Hopefully some of the information presented above can provide some helpful insight for how we can begin approaching mental health in the context of rising fascism. Going forward, consider trying to engage in some grounding exercises throughout your day over the next week. You can set a timer on your phone or computer to remind you, or place a note somewhere in a visible location. Grounding and other mindfulness exercises work best the more often you practice them – they are not just things you do once a week and expect to make a difference.
We’re up against a lot, and we need to find ways to be self-disciplined. Establishing a mindfulness practice can help us develop the capacity for self-discipline on a meta-cognitive level, which makes us more effective in establishing self-discipline in other areas. We are not just up against a new regime of fascists, we’re also up against our histories of trauma and conditioning. One serious challenge is undoing the damage of the patriarchal notion that emotions are bad or are a threat. We’ve been taught that to be emotional is to be feminine, which is to be weak – we’re also taught that to be weak is to be bad, rather than to simply be an unavoidable experience of the human condition. It is essential to redefine our concepts of courage to include a willingness to truly know ourselves.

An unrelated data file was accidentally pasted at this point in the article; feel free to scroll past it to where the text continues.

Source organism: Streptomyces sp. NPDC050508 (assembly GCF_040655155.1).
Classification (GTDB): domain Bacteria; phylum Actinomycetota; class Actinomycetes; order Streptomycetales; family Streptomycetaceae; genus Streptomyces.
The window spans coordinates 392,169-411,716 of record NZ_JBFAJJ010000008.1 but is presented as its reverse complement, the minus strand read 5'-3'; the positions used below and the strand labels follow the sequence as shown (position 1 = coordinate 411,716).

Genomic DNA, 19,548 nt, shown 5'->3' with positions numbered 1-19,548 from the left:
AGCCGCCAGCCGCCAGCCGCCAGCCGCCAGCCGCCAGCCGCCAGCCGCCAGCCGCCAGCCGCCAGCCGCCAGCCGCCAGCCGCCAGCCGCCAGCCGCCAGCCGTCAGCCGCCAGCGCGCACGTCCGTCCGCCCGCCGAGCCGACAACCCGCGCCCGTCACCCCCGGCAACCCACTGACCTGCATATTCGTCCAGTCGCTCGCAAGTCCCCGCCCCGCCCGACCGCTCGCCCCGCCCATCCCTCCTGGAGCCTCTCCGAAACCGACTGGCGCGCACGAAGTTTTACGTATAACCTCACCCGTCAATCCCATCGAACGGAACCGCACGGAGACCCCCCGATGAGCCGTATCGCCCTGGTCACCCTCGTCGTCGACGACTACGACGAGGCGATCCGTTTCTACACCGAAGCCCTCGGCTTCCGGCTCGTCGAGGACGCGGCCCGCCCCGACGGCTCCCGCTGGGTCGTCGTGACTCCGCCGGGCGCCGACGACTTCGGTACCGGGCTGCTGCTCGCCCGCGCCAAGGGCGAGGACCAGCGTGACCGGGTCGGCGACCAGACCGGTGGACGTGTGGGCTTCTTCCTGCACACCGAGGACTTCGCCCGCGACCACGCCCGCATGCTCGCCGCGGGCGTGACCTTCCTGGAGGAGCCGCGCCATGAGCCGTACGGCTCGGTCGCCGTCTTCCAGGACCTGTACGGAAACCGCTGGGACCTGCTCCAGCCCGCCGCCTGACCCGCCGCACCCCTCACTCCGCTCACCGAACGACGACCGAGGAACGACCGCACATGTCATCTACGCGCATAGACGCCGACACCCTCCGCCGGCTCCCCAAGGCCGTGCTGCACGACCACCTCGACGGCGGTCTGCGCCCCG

Unfortunately, however, we cannot simply decide to know ourselves. It is a complicated process, as we’ve been conditioned in copious ways to distract ourselves from feeling discomfort, to deny certain aspects of ourselves, and to submit to a world order that depends on our complacency. We engage in this work not just to take care of ourselves, but to be able to better care for each other. At times, the concept of Self-Care can and has been co-opted by capitalists to better exploit their workers – but it can also be a radical act of political warfare.
Further resources on grounding: